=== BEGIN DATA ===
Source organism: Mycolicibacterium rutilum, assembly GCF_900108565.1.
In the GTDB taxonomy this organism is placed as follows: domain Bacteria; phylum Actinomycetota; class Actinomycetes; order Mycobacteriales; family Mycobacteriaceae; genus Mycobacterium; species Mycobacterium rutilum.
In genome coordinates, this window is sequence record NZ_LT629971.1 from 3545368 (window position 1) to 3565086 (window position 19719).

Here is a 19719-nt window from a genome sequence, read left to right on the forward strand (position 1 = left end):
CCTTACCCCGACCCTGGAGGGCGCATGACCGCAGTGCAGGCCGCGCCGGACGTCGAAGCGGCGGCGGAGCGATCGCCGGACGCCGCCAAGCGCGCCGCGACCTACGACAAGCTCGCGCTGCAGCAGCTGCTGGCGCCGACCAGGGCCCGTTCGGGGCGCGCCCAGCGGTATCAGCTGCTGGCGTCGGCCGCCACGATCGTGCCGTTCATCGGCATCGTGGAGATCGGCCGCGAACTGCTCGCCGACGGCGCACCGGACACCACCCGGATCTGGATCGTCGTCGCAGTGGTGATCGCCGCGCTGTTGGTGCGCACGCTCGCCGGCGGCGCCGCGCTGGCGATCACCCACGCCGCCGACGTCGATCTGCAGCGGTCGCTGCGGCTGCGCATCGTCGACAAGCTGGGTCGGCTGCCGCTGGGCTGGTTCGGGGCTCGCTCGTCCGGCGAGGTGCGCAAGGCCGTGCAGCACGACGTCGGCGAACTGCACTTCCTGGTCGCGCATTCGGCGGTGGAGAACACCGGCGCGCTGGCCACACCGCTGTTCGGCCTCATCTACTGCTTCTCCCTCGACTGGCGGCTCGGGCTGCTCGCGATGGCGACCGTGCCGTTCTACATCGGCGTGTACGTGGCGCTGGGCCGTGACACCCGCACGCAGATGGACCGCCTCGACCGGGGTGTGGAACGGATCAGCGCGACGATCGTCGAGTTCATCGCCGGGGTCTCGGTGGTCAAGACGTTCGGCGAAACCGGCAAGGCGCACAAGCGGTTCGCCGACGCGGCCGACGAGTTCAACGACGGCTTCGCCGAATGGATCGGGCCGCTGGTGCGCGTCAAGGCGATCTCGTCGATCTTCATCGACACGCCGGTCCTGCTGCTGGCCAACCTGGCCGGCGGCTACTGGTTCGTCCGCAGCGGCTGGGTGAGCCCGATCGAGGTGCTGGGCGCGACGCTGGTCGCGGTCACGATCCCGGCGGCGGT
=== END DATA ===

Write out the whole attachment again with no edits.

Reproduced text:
Source organism: Mycolicibacterium rutilum, assembly GCF_900108565.1.
In the GTDB taxonomy this organism is placed as follows: domain Bacteria; phylum Actinomycetota; class Actinomycetes; order Mycobacteriales; family Mycobacteriaceae; genus Mycobacterium; species Mycobacterium rutilum.
In genome coordinates, this window is sequence record NZ_LT629971.1 from 3545368 (window position 1) to 3565086 (window position 19719).

Here is a 19719-nt window from a genome sequence, read left to right on the forward strand (position 1 = left end):
CCTTACCCCGACCCTGGAGGGCGCATGACCGCAGTGCAGGCCGCGCCGGACGTCGAAGCGGCGGCGGAGCGATCGCCGGACGCCGCCAAGCGCGCCGCGACCTACGACAAGCTCGCGCTGCAGCAGCTGCTGGCGCCGACCAGGGCCCGTTCGGGGCGCGCCCAGCGGTATCAGCTGCTGGCGTCGGCCGCCACGATCGTGCCGTTCATCGGCATCGTGGAGATCGGCCGCGAACTGCTCGCCGACGGCGCACCGGACACCACCCGGATCTGGATCGTCGTCGCAGTGGTGATCGCCGCGCTGTTGGTGCGCACGCTCGCCGGCGGCGCCGCGCTGGCGATCACCCACGCCGCCGACGTCGATCTGCAGCGGTCGCTGCGGCTGCGCATCGTCGACAAGCTGGGTCGGCTGCCGCTGGGCTGGTTCGGGGCTCGCTCGTCCGGCGAGGTGCGCAAGGCCGTGCAGCACGACGTCGGCGAACTGCACTTCCTGGTCGCGCATTCGGCGGTGGAGAACACCGGCGCGCTGGCCACACCGCTGTTCGGCCTCATCTACTGCTTCTCCCTCGACTGGCGGCTCGGGCTGCTCGCGATGGCGACCGTGCCGTTCTACATCGGCGTGTACGTGGCGCTGGGCCGTGACACCCGCACGCAGATGGACCGCCTCGACCGGGGTGTGGAACGGATCAGCGCGACGATCGTCGAGTTCATCGCCGGGGTCTCGGTGGTCAAGACGTTCGGCGAAACCGGCAAGGCGCACAAGCGGTTCGCCGACGCGGCCGACGAGTTCAACGACGGCTTCGCCGAATGGATCGGGCCGCTGGTGCGCGTCAAGGCGATCTCGTCGATCTTCATCGACACGCCGGTCCTGCTGCTGGCCAACCTGGCCGGCGGCTACTGGTTCGTCCGCAGCGGCTGGGTGAGCCCGATCGAGGTGCTGGGCGCGACGCTGGTCGCGGTCACGATCCCGGCGGCGGT